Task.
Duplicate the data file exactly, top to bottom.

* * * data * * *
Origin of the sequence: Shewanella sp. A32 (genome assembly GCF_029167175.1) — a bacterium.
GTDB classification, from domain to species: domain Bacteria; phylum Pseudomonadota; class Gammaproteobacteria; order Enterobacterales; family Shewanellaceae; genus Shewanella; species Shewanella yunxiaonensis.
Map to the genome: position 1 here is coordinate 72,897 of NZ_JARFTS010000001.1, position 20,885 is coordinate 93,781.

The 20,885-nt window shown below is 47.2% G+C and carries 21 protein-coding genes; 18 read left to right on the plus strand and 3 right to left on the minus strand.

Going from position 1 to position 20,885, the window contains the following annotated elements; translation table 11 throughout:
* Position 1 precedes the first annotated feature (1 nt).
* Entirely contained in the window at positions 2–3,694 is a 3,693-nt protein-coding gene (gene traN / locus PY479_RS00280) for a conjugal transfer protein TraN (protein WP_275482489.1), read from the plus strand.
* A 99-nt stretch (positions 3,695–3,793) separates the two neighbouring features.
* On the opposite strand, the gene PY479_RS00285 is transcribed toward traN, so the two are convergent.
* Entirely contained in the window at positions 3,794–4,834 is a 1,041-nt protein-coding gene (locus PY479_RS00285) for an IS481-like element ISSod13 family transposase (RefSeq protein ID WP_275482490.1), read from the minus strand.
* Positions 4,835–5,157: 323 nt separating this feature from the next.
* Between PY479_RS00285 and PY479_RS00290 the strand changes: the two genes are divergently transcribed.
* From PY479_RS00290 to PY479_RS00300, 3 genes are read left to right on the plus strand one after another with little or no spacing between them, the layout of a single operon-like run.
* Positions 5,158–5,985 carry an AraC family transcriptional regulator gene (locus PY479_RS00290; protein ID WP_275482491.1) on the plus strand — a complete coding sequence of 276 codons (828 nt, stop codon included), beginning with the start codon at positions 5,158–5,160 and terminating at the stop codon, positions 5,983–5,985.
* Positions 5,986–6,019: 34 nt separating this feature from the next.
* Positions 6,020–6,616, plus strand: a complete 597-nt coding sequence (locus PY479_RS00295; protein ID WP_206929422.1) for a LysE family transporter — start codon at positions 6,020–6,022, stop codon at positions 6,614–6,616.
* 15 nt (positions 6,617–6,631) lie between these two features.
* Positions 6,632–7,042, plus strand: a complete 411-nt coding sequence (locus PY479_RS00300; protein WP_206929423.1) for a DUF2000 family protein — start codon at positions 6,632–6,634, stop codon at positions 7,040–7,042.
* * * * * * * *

Origin of the sequence: Shewanella sp. A32 (genome assembly GCF_029167175.1) — a bacterium.
GTDB classification, from domain to species: domain Bacteria; phylum Pseudomonadota; class Gammaproteobacteria; order Enterobacterales; family Shewanellaceae; genus Shewanella; species Shewanella yunxiaonensis.
Map to the genome: position 1 here is coordinate 72,897 of NZ_JARFTS010000001.1, position 20,885 is coordinate 93,781.

The 20,885-nt window shown below is 47.2% G+C and carries 21 protein-coding genes; 18 read left to right on the plus strand and 3 right to left on the minus strand.

Going from position 1 to position 20,885, the window contains the following annotated elements; translation table 11 throughout:
* Position 1 precedes the first annotated feature (1 nt).
* Entirely contained in the window at positions 2–3,694 is a 3,693-nt protein-coding gene (gene traN / locus PY479_RS00280) for a conjugal transfer protein TraN (protein WP_275482489.1), read from the plus strand.
* A 99-nt stretch (positions 3,695–3,793) separates the two neighbouring features.
* On the opposite strand, the gene PY479_RS00285 is transcribed toward traN, so the two are convergent.
* Entirely contained in the window at positions 3,794–4,834 is a 1,041-nt protein-coding gene (locus PY479_RS00285) for an IS481-like element ISSod13 family transposase (RefSeq protein ID WP_275482490.1), read from the minus strand.
* Positions 4,835–5,157: 323 nt separating this feature from the next.
* Between PY479_RS00285 and PY479_RS00290 the strand changes: the two genes are divergently transcribed.
* From PY479_RS00290 to PY479_RS00300, 3 genes are read left to right on the plus strand one after another with little or no spacing between them, the layout of a single operon-like run.
* Positions 5,158–5,985 carry an AraC family transcriptional regulator gene (locus PY479_RS00290; protein ID WP_275482491.1) on the plus strand — a complete coding sequence of 276 codons (828 nt, stop codon included), beginning with the start codon at positions 5,158–5,160 and terminating at the stop codon, positions 5,983–5,985.
* Positions 5,986–6,019: 34 nt separating this feature from the next.
* Positions 6,020–6,616, plus strand: a complete 597-nt coding sequence (locus PY479_RS00295; protein ID WP_206929422.1) for a LysE family transporter — start codon at positions 6,020–6,022, stop codon at positions 6,614–6,616.
* 15 nt (positions 6,617–6,631) lie between these two features.
* Positions 6,632–7,042, plus strand: a complete 411-nt coding sequence (locus PY479_RS00300; protein WP_206929423.1) for a DUF2000 family protein — start codon at positions 6,632–6,634, stop codon at positions 7,040–7,042.